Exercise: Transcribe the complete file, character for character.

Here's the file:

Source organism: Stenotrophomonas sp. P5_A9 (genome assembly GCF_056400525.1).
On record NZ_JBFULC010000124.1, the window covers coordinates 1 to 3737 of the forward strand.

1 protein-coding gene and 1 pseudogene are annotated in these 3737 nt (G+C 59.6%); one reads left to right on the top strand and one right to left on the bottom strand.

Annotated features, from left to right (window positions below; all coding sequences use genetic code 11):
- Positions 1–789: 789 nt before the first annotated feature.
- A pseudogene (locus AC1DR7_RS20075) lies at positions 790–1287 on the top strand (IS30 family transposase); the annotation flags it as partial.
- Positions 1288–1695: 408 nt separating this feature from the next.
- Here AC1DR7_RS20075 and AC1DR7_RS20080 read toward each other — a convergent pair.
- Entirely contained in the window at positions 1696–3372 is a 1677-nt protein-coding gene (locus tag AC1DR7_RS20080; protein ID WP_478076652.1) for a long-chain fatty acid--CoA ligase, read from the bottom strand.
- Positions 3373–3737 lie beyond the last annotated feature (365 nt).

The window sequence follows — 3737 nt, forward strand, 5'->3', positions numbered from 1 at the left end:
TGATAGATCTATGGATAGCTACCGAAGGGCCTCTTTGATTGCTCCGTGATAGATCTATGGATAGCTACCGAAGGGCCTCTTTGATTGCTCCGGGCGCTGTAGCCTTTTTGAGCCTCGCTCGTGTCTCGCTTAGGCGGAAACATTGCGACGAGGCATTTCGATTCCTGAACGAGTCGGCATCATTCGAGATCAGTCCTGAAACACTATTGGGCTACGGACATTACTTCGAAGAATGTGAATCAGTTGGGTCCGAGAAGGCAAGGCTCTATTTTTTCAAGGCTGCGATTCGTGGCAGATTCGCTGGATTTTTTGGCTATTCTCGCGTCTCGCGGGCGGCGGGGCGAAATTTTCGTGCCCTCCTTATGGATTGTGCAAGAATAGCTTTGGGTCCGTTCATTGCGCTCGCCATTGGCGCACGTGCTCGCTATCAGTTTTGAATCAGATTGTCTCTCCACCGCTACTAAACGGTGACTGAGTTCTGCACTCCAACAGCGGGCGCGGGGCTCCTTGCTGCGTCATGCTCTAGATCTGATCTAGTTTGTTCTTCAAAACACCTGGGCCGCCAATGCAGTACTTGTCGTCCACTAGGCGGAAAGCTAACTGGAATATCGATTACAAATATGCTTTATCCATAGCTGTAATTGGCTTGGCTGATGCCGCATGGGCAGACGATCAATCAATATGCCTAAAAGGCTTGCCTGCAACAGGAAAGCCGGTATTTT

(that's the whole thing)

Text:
Source organism: Stenotrophomonas sp. P5_A9 (genome assembly GCF_056400525.1).
On record NZ_JBFULC010000124.1, the window covers coordinates 1 to 3737 of the forward strand.

1 protein-coding gene and 1 pseudogene are annotated in these 3737 nt (G+C 59.6%); one reads left to right on the top strand and one right to left on the bottom strand.

Annotated features, from left to right (window positions below; all coding sequences use genetic code 11):
- Positions 1–789: 789 nt before the first annotated feature.
- A pseudogene (locus AC1DR7_RS20075) lies at positions 790–1287 on the top strand (IS30 family transposase); the annotation flags it as partial.
- Positions 1288–1695: 408 nt separating this feature from the next.
- Here AC1DR7_RS20075 and AC1DR7_RS20080 read toward each other — a convergent pair.
- Entirely contained in the window at positions 1696–3372 is a 1677-nt protein-coding gene (locus tag AC1DR7_RS20080; protein ID WP_478076652.1) for a long-chain fatty acid--CoA ligase, read from the bottom strand.
- Positions 3373–3737 lie beyond the last annotated feature (365 nt).

The window sequence follows — 3737 nt, forward strand, 5'->3', positions numbered from 1 at the left end:
TGATAGATCTATGGATAGCTACCGAAGGGCCTCTTTGATTGCTCCGTGATAGATCTATGGATAGCTACCGAAGGGCCTCTTTGATTGCTCCGGGCGCTGTAGCCTTTTTGAGCCTCGCTCGTGTCTCGCTTAGGCGGAAACATTGCGACGAGGCATTTCGATTCCTGAACGAGTCGGCATCATTCGAGATCAGTCCTGAAACACTATTGGGCTACGGACATTACTTCGAAGAATGTGAATCAGTTGGGTCCGAGAAGGCAAGGCTCTATTTTTTCAAGGCTGCGATTCGTGGCAGATTCGCTGGATTTTTTGGCTATTCTCGCGTCTCGCGGGCGGCGGGGCGAAATTTTCGTGCCCTCCTTATGGATTGTGCAAGAATAGCTTTGGGTCCGTTCATTGCGCTCGCCATTGGCGCACGTGCTCGCTATCAGTTTTGAATCAGATTGTCTCTCCACCGCTACTAAACGGTGACTGAGTTCTGCACTCCAACAGCGGGCGCGGGGCTCCTTGCTGCGTCATGCTCTAGATCTGATCTAGTTTGTTCTTCAAAACACCTGGGCCGCCAATGCAGTACTTGTCGTCCACTAGGCGGAAAGCTAACTGGAATATCGATTACAAATATGCTTTATCCATAGCTGTAATTGGCTTGGCTGATGCCGCATGGGCAGACGATCAATCAATATGCCTAAAAGGCTTGCCTGCAACAGGAAAGCCGGTATTTT